We took the server's recommendations on the Chick Pea Salad - basically flash fried chick peas - tasty but nothing to be over the moon with. The recommended risotto was rich and sumptuous but unfortunately swimming in a small lake of oil - not very appetizing and we left over half of it untouched.
Pizza - okay, how can an Italian restaurant get this wrong? We ordered the Salciccia - the crust was great, but the tomato sauce tasted like canned Hunts (too sweet and salty) and I had to wipe my hands after picking up a slice - again too liberal with the oil. The flavorings on the pizza could have been better but were detracted from by the subpar tomato sauce.
The juxtaposition of the Ivanhoe regulars stumbling by and the upscale foodies inside was also a bit sad- I used to live in this neighbourhood and I don't think anyone slinging $2 beer at the Hoe would be frequenting this establishment. I wouldn't call it a neighbourhood joint (at least not yet; whether this restaurant will be around once the Oly Village is complete and it will be a different story).
I would not return to this restaurant - Vancouver is flush with great restaurants meaning mediocre ones can be avoided on the second pass.
I am not sure what all the fuss is about (mental note to self - stop paying attention to pretentious foodies and self-appointed experts), but, I for one, was most disappointed. Had the special - spot prawn withh spag - very poor. The spot prawns were floppy and tasteless - worse acutally - had a distinctive fishy taste - gross. It's now several hours since my dinner and I can still taste that fishy mush - yuk.
Also had the chick pea appet - avoid it; dry and tasteless - need something to take it up several notches.
On the other hand - great ambiance . . . too bad about the food. Those morons at Van Mag and other critics - get a life; better yet, go to school (college at least) and qualify for a real job.
Went to Campagnolo before a hockey game with three other people including at 10 year old picky eater and we sure were glad we did! We had the Tagliatelle, Spaghetti, and the Salsiccia pizza. I can't really say much about the pasta as I only wanted pizza, but my dining mates, including the picky 10 year old loved it! He and his dad shared both pastas, and they both agreed that the Tagliatelle was the better one of the two.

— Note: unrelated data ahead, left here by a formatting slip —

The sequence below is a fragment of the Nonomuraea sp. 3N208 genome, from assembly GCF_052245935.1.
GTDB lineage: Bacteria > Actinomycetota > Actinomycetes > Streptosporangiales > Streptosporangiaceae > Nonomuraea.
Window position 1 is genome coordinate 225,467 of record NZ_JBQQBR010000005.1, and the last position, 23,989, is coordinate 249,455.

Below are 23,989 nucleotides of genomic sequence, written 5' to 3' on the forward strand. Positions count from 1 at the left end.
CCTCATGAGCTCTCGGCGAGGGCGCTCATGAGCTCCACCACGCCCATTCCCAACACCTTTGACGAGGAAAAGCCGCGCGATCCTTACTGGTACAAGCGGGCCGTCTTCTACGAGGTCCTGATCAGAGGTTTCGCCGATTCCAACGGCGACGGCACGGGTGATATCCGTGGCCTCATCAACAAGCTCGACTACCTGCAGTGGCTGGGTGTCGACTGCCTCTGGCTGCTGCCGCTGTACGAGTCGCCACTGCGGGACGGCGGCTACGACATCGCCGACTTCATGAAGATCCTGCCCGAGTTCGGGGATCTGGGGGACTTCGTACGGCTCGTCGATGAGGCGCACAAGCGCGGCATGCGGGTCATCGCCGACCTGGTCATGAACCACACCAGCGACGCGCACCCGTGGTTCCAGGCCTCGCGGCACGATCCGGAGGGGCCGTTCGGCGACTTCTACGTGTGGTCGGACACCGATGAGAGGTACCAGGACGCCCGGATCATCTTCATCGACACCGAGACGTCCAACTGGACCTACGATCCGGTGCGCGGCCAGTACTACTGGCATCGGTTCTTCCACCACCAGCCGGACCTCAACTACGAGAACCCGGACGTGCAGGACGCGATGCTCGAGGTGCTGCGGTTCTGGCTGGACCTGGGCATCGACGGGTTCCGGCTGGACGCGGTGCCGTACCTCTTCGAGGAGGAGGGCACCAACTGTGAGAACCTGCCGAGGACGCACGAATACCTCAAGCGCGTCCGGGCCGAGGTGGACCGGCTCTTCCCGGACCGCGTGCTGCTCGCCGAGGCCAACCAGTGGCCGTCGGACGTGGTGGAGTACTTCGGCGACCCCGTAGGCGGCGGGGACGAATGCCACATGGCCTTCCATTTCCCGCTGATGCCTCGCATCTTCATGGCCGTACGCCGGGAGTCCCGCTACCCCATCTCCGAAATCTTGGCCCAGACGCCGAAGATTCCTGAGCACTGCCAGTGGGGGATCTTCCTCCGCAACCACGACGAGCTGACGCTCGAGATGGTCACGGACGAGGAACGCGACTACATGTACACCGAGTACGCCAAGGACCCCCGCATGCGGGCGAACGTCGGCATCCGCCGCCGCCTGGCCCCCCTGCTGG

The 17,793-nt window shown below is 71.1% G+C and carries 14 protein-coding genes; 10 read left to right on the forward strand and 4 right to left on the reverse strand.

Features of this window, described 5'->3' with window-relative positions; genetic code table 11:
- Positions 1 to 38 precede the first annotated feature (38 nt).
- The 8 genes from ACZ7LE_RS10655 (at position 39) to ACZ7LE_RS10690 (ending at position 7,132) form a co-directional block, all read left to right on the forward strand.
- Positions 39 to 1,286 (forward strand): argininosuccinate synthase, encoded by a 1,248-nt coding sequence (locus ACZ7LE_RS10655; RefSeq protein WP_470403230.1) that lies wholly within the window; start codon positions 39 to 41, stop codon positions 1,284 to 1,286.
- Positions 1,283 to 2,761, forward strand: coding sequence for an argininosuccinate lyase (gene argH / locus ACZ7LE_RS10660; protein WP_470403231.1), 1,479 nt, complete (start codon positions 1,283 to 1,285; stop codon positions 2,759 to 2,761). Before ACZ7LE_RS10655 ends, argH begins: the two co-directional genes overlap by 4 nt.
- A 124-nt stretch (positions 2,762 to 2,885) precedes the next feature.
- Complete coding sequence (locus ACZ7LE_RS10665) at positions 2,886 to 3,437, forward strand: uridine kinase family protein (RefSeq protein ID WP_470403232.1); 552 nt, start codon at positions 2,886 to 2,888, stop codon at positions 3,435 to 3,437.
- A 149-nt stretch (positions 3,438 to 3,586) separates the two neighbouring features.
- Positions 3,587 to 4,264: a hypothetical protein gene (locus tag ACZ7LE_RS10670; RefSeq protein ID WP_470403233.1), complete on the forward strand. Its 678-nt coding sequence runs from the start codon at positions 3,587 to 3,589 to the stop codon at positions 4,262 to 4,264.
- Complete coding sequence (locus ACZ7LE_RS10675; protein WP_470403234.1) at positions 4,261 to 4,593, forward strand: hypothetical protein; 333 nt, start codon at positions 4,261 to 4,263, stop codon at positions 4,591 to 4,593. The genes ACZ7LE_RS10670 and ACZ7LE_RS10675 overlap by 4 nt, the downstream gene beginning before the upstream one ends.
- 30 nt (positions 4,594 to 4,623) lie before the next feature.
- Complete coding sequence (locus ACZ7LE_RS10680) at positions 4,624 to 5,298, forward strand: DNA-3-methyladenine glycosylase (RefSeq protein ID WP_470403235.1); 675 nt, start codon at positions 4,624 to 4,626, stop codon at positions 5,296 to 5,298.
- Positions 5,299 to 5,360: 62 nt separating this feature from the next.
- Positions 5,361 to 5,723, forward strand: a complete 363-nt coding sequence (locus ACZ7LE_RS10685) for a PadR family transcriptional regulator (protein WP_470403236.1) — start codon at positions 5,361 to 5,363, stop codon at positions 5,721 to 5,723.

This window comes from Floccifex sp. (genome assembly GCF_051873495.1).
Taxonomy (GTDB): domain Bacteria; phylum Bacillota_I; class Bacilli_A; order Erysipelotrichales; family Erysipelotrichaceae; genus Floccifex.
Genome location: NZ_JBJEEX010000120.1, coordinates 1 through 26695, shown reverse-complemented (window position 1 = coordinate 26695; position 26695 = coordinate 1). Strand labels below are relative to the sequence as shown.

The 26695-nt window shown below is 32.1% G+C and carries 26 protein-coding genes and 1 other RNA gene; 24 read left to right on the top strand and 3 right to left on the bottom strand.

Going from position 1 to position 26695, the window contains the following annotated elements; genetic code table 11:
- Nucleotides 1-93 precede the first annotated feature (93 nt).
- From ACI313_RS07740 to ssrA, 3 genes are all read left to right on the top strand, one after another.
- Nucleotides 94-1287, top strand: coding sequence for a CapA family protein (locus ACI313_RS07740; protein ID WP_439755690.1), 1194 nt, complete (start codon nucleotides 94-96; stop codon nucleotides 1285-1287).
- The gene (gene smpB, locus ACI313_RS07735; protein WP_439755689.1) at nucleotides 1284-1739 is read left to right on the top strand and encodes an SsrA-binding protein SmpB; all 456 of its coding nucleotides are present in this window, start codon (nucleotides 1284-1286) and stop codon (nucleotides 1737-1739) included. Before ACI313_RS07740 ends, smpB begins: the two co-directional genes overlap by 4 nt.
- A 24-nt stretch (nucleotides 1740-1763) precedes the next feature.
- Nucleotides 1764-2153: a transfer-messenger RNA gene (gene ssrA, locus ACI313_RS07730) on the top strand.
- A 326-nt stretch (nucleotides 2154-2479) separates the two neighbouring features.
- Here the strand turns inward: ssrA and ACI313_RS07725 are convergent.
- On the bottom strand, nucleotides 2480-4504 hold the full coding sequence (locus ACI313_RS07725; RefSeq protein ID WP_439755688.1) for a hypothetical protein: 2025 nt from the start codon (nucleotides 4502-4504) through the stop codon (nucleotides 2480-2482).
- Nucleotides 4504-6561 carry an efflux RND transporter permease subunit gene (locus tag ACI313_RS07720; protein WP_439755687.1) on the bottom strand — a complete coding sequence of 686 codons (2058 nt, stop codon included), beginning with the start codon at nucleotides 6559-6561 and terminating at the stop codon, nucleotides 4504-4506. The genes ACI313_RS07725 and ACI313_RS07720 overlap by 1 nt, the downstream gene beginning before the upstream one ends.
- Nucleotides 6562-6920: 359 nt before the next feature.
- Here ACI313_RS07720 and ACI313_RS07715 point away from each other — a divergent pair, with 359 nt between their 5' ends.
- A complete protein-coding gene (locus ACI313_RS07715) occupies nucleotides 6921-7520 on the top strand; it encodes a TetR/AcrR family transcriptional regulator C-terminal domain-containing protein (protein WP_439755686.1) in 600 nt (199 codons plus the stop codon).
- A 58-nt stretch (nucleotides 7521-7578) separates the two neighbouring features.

My husband and I shared the pizza and it was amazing! Much better than Nicli's as I found Nicli's to be quite chewy. The pizza was perfectly seasoned and I loved their crust. It was crunchy on the outside and soft on the inside.
The service was good. The place was busy and our server was attentive enough. Will definitly be paying Campagnolo another visit in the near future.
We had the chance of eating twice at Campagnolo. Although they have only been open a short time both experiences were great. The food was consistently very good especially the Ceci,chickpea salad, the octopus salad and pizza. Staff was warm and friendly. A great addition to the Vancouver dining scene. The only negative is the dodgy neighbourhood.
The menu is short, but everything we tasted was delicious. It's definitively not the 'classic' Italian food, they've put their twist on rustic Italian fare and it works.
The drawback is the room. It has cool design features, but the open kitchen and the concrete floors mean that it's very loud. It's fun to go with a group of friends but not awesome as a romantic date. It's also very drafty in winter- that wood canopy is stylish, but it doesn't cut the cold air on a rainy Vancouver night.
It's maybe slightly overpriced for people that like to eat a lot (the portions are reasonable but not huge). I think the originality and quality of the dishes are outstanding, and it's nice not to have gargantuan portions.
I will go back, I'm a fan. I think it's cool that the restaurant is set in a 'run down' area of Vancouver, I'm all for urban regeneration.